Zimbabwe’s mineral exports marginally dropped by 3% to US$799,6 million in the first four months of the year owing to the coronavirus induced lockdown that resulted in miners scaling down operations.
Data gathered from the Zimbabwe National Statistics Agency (ZimStat) show that during the first four months to April this year, gold, ferrochromium, chromium ore, bituminous and other minerals recorded a drop as follows:
- Gold fell 7% to US$289 million
- nickel ores and concentrates tumbled 32% to US$102 million.
- Ferrochromium by 24% to US$59m,
- chromium ore by 27% to US$13m,
- bituminous coal by 21% to US$1,2 million,
- refined copper by 12% to US$517 383.
Increases were recorded in:
- nickel mattes US$267 million,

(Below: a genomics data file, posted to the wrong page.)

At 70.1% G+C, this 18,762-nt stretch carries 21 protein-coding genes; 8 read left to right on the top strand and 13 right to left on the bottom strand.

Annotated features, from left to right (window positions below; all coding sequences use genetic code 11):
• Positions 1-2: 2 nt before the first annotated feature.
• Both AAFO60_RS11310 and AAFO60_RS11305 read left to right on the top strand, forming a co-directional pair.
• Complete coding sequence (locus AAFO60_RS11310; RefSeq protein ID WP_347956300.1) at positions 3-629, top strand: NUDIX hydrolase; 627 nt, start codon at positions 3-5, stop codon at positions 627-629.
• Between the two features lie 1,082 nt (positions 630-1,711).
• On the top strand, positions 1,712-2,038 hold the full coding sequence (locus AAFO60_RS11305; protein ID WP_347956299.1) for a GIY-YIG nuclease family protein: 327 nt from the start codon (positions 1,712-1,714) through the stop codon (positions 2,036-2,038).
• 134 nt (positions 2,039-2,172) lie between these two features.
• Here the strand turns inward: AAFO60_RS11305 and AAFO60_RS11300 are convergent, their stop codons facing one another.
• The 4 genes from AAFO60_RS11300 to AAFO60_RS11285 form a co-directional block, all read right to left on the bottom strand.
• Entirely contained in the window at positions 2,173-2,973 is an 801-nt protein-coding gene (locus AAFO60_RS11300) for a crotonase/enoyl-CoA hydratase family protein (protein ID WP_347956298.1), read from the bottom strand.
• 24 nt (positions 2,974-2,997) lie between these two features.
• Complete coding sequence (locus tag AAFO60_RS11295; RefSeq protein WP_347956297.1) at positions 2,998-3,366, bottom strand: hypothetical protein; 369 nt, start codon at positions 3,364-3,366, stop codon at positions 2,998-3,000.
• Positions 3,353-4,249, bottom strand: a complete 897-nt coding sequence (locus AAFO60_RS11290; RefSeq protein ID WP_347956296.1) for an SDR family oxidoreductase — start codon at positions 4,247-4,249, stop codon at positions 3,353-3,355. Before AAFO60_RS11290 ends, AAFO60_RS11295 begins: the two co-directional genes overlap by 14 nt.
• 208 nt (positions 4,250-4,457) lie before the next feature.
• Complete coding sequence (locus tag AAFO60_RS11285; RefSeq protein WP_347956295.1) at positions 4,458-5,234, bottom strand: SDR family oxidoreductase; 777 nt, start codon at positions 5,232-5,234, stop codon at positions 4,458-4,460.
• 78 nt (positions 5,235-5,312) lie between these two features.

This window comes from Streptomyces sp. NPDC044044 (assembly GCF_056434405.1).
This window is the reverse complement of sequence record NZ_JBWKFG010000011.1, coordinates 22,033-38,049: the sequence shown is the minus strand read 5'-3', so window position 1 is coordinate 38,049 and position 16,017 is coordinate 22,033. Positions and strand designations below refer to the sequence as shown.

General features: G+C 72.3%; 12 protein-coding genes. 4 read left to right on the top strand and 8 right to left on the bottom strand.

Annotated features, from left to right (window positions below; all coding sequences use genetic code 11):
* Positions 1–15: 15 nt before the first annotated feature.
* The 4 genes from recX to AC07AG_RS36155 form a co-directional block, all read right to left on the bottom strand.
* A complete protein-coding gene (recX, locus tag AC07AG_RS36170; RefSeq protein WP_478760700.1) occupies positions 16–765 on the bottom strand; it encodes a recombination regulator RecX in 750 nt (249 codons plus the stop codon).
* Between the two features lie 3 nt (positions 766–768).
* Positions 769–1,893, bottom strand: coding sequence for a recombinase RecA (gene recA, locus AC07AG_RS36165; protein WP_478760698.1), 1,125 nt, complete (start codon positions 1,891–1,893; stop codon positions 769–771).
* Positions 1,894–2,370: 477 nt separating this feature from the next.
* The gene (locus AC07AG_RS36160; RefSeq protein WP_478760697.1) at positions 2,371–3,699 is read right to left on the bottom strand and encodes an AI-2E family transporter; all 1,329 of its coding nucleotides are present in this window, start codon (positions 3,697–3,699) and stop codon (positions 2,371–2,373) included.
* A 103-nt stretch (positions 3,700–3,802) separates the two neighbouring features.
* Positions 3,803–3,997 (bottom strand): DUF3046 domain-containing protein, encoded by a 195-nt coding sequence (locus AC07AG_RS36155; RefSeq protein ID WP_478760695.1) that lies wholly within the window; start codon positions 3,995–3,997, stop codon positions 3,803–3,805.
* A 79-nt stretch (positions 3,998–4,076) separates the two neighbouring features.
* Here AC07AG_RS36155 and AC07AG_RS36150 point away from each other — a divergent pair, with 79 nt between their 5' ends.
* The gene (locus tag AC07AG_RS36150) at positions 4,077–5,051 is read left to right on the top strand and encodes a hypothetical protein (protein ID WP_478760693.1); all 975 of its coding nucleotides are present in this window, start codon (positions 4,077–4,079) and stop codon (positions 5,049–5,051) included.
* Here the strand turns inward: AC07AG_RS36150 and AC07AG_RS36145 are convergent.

- diamond (US$43m),
- unwrought platinum (US$18m),
- granite (US$5,8m),
- gypsum and anhydrite (US$85 377)
- niobium and tantalum US$996 745.
According to the Chamber of Mines of Zimbabwe (CoMZ) COVID-19 disruptions in the mining sector resulted in losses exceeding US$200 million in revenue during the first 30 days.
The unattractive fixed rate of US$45 per gram offered by Fidelity Printers and Refiners, Zimbabwe’s exclusive gold buyer, is allegedly persuading smuggling of gold.
Mineral production for the second quarter of 2020 is expected to decline by about 60% compared to the first quarter, with revenue losses exceeding US$400 million.
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